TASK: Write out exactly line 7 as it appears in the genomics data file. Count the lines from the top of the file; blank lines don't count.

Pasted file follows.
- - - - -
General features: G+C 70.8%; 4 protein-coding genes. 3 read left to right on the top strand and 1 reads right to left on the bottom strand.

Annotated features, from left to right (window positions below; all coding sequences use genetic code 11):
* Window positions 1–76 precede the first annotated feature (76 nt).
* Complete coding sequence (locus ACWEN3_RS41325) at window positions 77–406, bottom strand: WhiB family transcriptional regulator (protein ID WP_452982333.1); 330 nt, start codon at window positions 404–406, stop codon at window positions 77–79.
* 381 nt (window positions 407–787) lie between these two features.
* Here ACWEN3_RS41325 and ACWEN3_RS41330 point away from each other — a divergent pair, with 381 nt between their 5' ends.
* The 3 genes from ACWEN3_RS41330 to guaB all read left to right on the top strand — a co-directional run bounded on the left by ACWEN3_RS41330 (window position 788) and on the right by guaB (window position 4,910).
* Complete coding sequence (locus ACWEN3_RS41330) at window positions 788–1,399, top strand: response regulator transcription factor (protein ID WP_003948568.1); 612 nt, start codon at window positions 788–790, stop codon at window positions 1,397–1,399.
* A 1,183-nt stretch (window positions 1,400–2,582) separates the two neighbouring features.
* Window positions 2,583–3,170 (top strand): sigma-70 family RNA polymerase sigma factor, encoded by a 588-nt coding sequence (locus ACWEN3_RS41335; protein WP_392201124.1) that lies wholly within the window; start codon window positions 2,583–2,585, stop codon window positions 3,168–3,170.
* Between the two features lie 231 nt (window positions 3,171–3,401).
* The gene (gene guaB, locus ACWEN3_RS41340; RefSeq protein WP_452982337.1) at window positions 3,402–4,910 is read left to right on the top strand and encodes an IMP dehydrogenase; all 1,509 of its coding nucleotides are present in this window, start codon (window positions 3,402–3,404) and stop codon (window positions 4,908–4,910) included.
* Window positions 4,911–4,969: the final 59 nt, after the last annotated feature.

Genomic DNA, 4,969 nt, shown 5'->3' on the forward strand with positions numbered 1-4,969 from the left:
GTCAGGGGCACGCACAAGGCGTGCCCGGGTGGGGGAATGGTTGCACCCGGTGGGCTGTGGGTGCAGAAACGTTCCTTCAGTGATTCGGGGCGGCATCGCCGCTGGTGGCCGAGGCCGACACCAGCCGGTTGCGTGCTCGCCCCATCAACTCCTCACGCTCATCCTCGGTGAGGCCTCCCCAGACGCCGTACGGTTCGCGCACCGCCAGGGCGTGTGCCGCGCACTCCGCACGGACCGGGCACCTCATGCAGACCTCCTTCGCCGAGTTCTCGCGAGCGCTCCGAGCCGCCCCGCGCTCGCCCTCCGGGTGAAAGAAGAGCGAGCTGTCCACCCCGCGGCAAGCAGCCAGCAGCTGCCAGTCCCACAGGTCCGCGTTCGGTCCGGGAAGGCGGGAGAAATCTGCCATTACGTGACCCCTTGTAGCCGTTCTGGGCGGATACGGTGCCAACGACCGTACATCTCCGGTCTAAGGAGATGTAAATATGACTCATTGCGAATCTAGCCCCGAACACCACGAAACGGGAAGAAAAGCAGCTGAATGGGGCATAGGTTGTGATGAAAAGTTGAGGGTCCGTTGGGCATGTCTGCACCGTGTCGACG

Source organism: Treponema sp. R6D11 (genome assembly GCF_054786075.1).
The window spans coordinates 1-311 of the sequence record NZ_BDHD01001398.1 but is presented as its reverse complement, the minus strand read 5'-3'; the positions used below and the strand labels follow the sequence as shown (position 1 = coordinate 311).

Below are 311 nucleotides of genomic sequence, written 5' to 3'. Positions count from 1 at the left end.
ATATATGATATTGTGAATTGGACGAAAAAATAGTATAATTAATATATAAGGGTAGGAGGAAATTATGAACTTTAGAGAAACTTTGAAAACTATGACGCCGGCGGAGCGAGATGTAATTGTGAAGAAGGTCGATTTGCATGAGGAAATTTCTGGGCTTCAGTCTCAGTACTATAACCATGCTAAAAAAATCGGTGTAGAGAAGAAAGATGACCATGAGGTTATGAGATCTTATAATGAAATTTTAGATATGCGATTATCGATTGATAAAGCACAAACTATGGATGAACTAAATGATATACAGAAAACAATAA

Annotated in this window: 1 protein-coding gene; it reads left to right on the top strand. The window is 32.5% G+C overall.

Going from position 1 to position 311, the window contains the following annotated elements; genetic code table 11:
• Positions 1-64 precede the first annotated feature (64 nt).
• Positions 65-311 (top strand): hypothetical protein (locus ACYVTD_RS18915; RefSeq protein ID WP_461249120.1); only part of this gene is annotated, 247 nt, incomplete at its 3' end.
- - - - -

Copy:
* The 3 genes from ACWEN3_RS41330 to guaB all read left to right on the top strand — a co-directional run bounded on the left by ACWEN3_RS41330 (window position 788) and on the right by guaB (window position 4,910).